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Emperor Vs. Surath - Court Judgment

LegalCrystal Citation
SubjectCriminal
CourtKolkata
Decided On
Judge
Reported in(1915)ILR42Cal608
AppellantEmperor
RespondentSurath
Cases ReferredEmpress v. Ahmadi
Excerpt:
conmitment-duty of magistrate to examine witnesses not produced but whom the accused in prepared to produce after process--application to summan witnesses and for time to file document made after the commitment order--criminal procedure cols (act v of 1898), section 2o8--practice - .....laid down in that case, in so far as it applies the rule in the earlier case, which was limited to witnesses produced, to witnesses whom the accused might be prepared to produce, and this enlargement is in conflict with the express terms of section 208. i cannot myself see that the magistrate has in any way failed to observe the provisions of that section. it is not suggested that ho did not hear all the evidence produced before him, and that is all that is required by the first paragraph. the fact that an application was made out he date on which the accused was committed to the sessions for the summoning of further witnesses appears to me to introduce no conditions which show that the provisions of that section had not been observed. it is important to notice that what was sought was.....
Judgment:

Jenkins, C.J.

1. This is a Reference to the High Court by the Sessions Judge of Purnea, under Section 438 of the Criminal Procedure Code, and the suggestion is that the law as prescribed in Section 208 of the Criminal Procedure Code has not been observed. That view has been supported before us by Mr. Chaudhuri who has cited in support of it a decision in Emperor v. Muhammad Hadi (1903) I. L. R. 26 All. 177. That case does not purport to go beyond the decision on which it is based, that is to say, the decision in Queen-Empress v. Ahmadi (1898) I. L. R. 20 All. 264. But in fact it does enlarge the rule laid down in that case, in so far as it applies the rule in the earlier case, which was limited to witnesses produced, to witnesses whom the accused might be prepared to produce, and this enlargement is in conflict with the express terms of Section 208. I cannot myself see that the Magistrate has in any way failed to observe the provisions of that Section. It is not suggested that ho did not hear all the evidence produced before him, and that is all that is required by the first paragraph. The fact that an application was made out he date on which the accused was committed to the Sessions for the summoning of further witnesses appears to me to introduce no conditions which show that the provisions of that Section had not been observed. It is important to notice that what was sought was that the Magistrate should allow reasonable time for filing documents and summoning witnesses. On that the Magistrate made the order that 'the accused are committed to the Court of Sessions to-day; no further adjournment can be allowed.' The application, therefore, was obviously too late, for the commitment had been made. More than that, I think, in the circumstances of this case, that the accused is not deserving of any great sympathy because an application could have been made at once to this Court, under Section 215, for the quashing of the commitment if the circumstances permitted it. But instead of doing that the accused waited until the case was called on at the Sessions and took this point a month after the event. In my opinion, we ought not to uphold this Reference, and we direct the Sessions Judge to proceed with the trial of the accused.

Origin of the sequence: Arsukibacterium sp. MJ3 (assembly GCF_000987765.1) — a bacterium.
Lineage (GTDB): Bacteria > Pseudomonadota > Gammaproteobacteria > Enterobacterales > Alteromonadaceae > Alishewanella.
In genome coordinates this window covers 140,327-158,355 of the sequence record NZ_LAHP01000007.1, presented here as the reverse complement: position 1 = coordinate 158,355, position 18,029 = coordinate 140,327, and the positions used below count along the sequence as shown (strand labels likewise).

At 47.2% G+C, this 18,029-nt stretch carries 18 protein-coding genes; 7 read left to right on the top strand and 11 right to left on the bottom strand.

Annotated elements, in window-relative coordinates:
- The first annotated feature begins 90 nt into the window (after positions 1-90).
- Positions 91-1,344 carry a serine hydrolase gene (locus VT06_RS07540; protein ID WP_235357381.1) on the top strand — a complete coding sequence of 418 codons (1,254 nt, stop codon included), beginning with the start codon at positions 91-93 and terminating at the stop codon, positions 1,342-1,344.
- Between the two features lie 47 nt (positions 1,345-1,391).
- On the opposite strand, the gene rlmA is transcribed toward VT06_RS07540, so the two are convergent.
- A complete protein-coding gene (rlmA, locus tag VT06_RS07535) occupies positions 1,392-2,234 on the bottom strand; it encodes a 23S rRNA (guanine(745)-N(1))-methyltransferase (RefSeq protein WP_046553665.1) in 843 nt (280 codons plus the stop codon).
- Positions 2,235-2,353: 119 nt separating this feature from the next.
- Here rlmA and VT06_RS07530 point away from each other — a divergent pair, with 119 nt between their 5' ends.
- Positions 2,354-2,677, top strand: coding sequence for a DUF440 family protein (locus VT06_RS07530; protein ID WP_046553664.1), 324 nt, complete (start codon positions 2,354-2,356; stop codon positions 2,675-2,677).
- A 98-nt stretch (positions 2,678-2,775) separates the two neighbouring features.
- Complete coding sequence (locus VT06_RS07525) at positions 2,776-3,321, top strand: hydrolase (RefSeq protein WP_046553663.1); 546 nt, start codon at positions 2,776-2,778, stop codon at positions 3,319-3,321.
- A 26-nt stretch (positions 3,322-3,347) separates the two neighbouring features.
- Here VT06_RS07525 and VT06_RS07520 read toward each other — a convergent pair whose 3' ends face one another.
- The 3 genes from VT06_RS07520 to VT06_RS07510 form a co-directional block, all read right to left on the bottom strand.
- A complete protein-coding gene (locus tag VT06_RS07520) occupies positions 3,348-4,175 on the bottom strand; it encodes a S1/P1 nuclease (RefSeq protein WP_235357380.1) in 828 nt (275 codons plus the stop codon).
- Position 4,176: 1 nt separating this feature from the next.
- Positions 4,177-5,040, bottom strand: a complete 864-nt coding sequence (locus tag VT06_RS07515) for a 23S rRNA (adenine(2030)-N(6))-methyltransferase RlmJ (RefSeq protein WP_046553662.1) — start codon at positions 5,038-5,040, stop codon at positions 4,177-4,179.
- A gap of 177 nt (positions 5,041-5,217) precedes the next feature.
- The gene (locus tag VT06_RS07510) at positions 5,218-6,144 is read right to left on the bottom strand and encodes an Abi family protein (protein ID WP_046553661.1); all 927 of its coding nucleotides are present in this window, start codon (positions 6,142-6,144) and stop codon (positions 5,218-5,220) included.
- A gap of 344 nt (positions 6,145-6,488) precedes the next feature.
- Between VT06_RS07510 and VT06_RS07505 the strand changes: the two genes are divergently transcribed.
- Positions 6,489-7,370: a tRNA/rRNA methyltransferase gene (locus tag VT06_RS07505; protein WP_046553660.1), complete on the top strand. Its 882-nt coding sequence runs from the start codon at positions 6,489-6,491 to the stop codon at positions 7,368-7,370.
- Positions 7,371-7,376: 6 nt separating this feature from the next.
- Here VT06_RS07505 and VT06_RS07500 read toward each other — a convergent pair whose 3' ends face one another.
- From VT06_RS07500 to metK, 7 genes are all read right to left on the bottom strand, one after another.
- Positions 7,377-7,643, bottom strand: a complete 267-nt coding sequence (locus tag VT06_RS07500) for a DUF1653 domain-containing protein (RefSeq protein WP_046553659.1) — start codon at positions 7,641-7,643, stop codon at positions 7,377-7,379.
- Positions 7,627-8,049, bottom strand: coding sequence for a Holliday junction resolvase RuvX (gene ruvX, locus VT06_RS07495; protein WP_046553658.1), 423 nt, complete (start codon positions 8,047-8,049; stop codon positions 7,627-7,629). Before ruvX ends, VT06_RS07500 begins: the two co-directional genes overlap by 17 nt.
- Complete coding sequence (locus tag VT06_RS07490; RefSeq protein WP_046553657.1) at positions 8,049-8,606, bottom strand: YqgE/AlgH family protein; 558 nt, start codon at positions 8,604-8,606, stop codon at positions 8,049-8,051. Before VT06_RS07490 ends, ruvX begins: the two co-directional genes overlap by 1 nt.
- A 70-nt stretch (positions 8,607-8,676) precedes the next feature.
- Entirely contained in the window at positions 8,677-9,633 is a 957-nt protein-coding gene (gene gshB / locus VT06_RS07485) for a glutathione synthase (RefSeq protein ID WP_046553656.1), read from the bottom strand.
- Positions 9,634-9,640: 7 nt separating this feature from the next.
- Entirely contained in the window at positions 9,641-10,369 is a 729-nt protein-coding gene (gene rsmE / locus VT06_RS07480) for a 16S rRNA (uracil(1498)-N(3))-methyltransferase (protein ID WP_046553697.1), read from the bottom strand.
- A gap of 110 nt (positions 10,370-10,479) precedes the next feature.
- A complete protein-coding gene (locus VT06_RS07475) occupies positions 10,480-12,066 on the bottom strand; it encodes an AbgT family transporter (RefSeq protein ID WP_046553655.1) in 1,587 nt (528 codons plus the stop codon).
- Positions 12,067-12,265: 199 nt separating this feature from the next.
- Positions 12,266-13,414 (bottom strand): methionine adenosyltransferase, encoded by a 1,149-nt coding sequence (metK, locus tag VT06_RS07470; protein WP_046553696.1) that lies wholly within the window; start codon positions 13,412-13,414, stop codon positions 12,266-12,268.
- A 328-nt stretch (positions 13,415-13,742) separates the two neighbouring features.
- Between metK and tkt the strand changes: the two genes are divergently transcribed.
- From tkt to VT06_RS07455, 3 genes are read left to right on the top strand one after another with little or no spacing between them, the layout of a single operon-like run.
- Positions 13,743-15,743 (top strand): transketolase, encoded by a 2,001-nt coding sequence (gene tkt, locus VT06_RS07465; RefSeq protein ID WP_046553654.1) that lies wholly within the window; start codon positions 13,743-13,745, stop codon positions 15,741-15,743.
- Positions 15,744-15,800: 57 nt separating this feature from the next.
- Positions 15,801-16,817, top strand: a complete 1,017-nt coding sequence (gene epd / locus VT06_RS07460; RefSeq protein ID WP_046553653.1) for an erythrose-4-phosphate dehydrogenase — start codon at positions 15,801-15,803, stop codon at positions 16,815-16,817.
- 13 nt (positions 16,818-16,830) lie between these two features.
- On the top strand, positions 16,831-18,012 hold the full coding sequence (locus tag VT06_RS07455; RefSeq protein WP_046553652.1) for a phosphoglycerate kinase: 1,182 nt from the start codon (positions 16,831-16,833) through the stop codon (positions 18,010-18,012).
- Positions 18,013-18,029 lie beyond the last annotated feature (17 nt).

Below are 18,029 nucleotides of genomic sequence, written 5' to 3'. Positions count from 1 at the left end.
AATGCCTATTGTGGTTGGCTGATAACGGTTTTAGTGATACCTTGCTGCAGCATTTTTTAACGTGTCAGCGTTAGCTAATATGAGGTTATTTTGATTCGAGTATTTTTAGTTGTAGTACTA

Teunon,J.

I agree.


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